Note that there may be a very good reason for the Gedolim to want you to eat traif. Eating traif is a useful signaling device as to who really is loyal to Haredi Judaism. A person who is not willing to listen to the Gedolim and eat traif, but prefers to follow his own understanding of Judaism today might turn around tomorrow and not accept that Judaism opposes women rabbis. Alternatively, a failure to eat traif on the command of the Gedolim might endanger Judaism by opening up the possibility that some Jews might, at some future point, question the rulings of the Gedolim regarding kosher and refuse to eat in the homes of other Haredi Jews. An Orthodox Judaism in which members are not united in eating each other's food is liable to fall apart. Such a divided community would lack the moral standing to defy the liberal denominations on women rabbis. Clearly, it is better to eat a pig than to accept women rabbis. (Or at least that is the impression I get from the OU.) We can even add "who made men and women in their places" in addition to the traditional blessing for traif: "who permits the forbidden." Only a godless heretic could be against saying more blessings when we all know that a single amen has the power to change worlds.
One might take support from the story in Rosh HaShanah in which R. Gamliel forced R. Joshuah to violate the day of Yom Kippur as he calculated it. Allowing there to be two Jewish calendars risked destroying the religion and needed to be stopped at all costs, even violating the religious consciousness of R. Joshuah. (Perhaps the Dead Sea Sect supported women rabbis in addition to their solar calendar.) I should note a distinction between R. Joshua violating his Yom Kippur and our traif case. R. Joshuah had every reason to believe that R. Gamliel was acting in good halakhic faith, adhering to the principle that one is not allowed to travel with a stick and a money belt on Yom Kippur. R. Gamliel might be wrong in his astronomical calculations, but he made his mistake as part of a legitimate halakhic process based upon textual analysis and not charismatic authority. In our traif case, the Gedolim want you to eat what they acknowledge to be a pig on the assumption that they are not bound by any text-based halakhic process. In fact, their goal is to destroy the practice of text-based halakha as a heresy that would allow any person with a Judaica library to become their own halakhic authority.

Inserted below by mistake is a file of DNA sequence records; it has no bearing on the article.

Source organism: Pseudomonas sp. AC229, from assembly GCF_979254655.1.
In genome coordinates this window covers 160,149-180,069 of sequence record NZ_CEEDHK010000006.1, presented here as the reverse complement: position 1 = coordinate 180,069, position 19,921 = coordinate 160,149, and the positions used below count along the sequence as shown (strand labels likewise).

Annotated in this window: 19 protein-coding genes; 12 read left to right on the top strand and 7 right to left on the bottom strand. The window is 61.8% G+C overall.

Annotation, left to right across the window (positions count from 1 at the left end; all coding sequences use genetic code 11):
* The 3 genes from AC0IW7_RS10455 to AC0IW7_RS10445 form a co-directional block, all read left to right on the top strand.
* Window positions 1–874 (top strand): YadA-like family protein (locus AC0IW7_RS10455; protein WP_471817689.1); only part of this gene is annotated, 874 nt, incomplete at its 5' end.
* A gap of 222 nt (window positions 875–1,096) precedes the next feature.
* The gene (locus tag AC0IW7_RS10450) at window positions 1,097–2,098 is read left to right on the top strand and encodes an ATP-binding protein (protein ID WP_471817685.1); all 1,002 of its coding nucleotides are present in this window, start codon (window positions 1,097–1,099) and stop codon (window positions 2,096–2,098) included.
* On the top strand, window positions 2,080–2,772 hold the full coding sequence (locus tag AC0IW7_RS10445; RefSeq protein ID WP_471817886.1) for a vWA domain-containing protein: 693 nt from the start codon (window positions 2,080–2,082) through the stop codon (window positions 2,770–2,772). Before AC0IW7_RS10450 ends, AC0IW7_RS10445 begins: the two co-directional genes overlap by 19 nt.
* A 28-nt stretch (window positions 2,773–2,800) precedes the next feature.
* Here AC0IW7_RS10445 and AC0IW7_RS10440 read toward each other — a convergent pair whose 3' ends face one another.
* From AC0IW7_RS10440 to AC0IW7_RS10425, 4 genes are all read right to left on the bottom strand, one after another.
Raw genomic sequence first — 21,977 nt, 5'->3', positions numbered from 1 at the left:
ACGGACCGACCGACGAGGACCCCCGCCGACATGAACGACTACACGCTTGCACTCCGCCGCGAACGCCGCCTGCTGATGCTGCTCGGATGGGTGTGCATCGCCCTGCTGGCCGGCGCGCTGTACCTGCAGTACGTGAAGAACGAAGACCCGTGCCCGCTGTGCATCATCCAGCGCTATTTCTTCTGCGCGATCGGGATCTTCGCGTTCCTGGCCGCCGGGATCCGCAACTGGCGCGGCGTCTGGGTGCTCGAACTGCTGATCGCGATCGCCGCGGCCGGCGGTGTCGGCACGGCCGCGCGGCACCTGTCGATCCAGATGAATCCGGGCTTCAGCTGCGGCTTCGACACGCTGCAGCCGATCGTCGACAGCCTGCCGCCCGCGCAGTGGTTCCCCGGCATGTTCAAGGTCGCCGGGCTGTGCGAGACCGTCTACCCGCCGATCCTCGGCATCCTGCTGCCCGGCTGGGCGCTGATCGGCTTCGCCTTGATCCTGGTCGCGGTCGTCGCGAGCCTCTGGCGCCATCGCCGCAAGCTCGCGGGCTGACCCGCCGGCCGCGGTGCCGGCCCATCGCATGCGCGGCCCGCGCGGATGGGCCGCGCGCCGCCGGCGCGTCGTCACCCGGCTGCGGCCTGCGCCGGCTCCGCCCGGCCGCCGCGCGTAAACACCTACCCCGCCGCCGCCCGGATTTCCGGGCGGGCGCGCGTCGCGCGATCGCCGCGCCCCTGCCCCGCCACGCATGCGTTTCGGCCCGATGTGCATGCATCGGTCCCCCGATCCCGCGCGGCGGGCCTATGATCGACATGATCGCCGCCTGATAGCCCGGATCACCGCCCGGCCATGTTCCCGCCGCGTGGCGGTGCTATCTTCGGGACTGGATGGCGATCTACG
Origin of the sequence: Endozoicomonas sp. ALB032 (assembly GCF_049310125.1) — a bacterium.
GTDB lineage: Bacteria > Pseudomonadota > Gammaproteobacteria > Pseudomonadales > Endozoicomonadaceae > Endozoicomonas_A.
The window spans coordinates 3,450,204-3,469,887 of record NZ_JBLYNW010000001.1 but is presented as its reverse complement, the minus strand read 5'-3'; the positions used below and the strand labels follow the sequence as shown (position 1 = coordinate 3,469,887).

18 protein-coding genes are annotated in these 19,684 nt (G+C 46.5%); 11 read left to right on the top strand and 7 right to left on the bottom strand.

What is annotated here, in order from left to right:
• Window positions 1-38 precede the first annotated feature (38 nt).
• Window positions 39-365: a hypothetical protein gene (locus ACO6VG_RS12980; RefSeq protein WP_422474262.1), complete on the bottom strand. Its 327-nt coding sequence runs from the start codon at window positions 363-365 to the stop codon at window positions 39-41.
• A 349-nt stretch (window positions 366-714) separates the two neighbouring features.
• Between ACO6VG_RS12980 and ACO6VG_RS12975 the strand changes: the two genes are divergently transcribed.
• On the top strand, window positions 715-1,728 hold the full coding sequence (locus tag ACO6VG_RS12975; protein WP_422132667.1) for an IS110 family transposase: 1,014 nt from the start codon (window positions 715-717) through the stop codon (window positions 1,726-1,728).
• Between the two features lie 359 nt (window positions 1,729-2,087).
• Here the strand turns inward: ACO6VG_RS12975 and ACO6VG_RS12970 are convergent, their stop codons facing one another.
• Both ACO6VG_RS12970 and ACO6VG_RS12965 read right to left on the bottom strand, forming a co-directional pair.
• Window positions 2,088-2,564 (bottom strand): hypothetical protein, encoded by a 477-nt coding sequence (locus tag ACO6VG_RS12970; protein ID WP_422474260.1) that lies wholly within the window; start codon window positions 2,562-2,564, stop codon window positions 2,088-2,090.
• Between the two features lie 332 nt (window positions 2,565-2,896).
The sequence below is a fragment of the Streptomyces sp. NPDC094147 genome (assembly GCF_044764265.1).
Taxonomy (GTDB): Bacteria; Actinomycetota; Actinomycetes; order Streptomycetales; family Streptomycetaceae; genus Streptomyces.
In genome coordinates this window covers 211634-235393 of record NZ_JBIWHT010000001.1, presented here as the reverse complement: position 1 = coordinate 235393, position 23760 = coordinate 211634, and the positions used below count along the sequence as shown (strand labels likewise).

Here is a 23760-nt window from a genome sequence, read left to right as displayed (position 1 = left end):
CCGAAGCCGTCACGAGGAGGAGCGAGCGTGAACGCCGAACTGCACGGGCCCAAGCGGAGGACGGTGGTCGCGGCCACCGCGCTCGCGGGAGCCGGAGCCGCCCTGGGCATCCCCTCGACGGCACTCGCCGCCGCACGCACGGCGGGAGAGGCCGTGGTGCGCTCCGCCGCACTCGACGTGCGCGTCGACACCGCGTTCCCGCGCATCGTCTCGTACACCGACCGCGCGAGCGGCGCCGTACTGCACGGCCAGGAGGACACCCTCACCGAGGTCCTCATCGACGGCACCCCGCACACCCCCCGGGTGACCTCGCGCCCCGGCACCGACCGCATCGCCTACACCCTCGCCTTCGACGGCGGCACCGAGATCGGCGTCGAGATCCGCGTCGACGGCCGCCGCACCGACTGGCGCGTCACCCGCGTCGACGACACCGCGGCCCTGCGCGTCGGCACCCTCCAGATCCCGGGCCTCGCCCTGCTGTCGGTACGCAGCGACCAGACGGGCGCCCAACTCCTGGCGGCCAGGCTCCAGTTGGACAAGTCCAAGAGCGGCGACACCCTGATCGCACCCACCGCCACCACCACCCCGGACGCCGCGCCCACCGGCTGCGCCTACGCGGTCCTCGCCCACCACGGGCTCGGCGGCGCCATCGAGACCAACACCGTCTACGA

A Judaism in which every person is free to do what is right in their own eyes as long as they can point to a Jewish source cannot be called Haredi. A Judaism in which it might be ok to eat traif, even in secret antinomian rituals, cannot be called Orthodox. Take your pick, text or charismatic authority. I vote for there to be such a thing called halakha even if that puts me in charge of my own religion.